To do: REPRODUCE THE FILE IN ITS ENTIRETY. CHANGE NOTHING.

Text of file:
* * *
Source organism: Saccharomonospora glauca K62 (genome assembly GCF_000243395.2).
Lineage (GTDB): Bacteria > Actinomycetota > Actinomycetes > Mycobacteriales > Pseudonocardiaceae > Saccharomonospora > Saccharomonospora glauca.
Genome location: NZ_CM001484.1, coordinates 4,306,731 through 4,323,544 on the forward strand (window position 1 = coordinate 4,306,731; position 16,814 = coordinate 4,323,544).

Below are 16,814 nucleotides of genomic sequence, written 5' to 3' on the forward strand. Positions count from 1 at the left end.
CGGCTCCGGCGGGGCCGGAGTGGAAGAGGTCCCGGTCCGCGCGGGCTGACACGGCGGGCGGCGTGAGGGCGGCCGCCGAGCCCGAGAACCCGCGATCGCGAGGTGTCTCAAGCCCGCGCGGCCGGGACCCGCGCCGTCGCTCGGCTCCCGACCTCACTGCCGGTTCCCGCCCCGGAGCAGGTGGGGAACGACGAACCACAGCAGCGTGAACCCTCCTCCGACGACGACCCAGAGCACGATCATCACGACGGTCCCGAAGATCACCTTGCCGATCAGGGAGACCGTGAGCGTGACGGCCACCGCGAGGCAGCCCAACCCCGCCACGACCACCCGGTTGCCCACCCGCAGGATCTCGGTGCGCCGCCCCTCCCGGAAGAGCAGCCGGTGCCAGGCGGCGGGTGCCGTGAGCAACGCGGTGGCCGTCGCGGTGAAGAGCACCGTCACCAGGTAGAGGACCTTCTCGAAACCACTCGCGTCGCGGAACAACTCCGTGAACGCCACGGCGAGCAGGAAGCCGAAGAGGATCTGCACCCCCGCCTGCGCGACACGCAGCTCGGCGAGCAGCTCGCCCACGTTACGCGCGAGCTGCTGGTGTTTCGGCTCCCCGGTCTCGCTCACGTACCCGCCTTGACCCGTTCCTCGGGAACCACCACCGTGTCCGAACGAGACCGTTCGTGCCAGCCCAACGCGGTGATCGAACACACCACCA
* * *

Source organism: Saccharomonospora glauca K62 (genome assembly GCF_000243395.2).
Lineage (GTDB): Bacteria > Actinomycetota > Actinomycetes > Mycobacteriales > Pseudonocardiaceae > Saccharomonospora > Saccharomonospora glauca.
Genome location: NZ_CM001484.1, coordinates 4,306,731 through 4,323,544 on the forward strand (window position 1 = coordinate 4,306,731; position 16,814 = coordinate 4,323,544).

Below are 16,814 nucleotides of genomic sequence, written 5' to 3' on the forward strand. Positions count from 1 at the left end.
CGGCTCCGGCGGGGCCGGAGTGGAAGAGGTCCCGGTCCGCGCGGGCTGACACGGCGGGCGGCGTGAGGGCGGCCGCCGAGCCCGAGAACCCGCGATCGCGAGGTGTCTCAAGCCCGCGCGGCCGGGACCCGCGCCGTCGCTCGGCTCCCGACCTCACTGCCGGTTCCCGCCCCGGAGCAGGTGGGGAACGACGAACCACAGCAGCGTGAACCCTCCTCCGACGACGACCCAGAGCACGATCATCACGACGGTCCCGAAGATCACCTTGCCGATCAGGGAGACCGTGAGCGTGACGGCCACCGCGAGGCAGCCCAACCCCGCCACGACCACCCGGTTGCCCACCCGCAGGATCTCGGTGCGCCGCCCCTCCCGGAAGAGCAGCCGGTGCCAGGCGGCGGGTGCCGTGAGCAACGCGGTGGCCGTCGCGGTGAAGAGCACCGTCACCAGGTAGAGGACCTTCTCGAAACCACTCGCGTCGCGGAACAACTCCGTGAACGCCACGGCGAGCAGGAAGCCGAAGAGGATCTGCACCCCCGCCTGCGCGACACGCAGCTCGGCGAGCAGCTCGCCCACGTTACGCGCGAGCTGCTGGTGTTTCGGCTCCCCGGTCTCGCTCACGTACCCGCCTTGACCCGTTCCTCGGGAACCACCACCGTGTCCGAACGAGACCGTTCGTGCCAGCCCAACGCGGTGATCGAACACACCACCA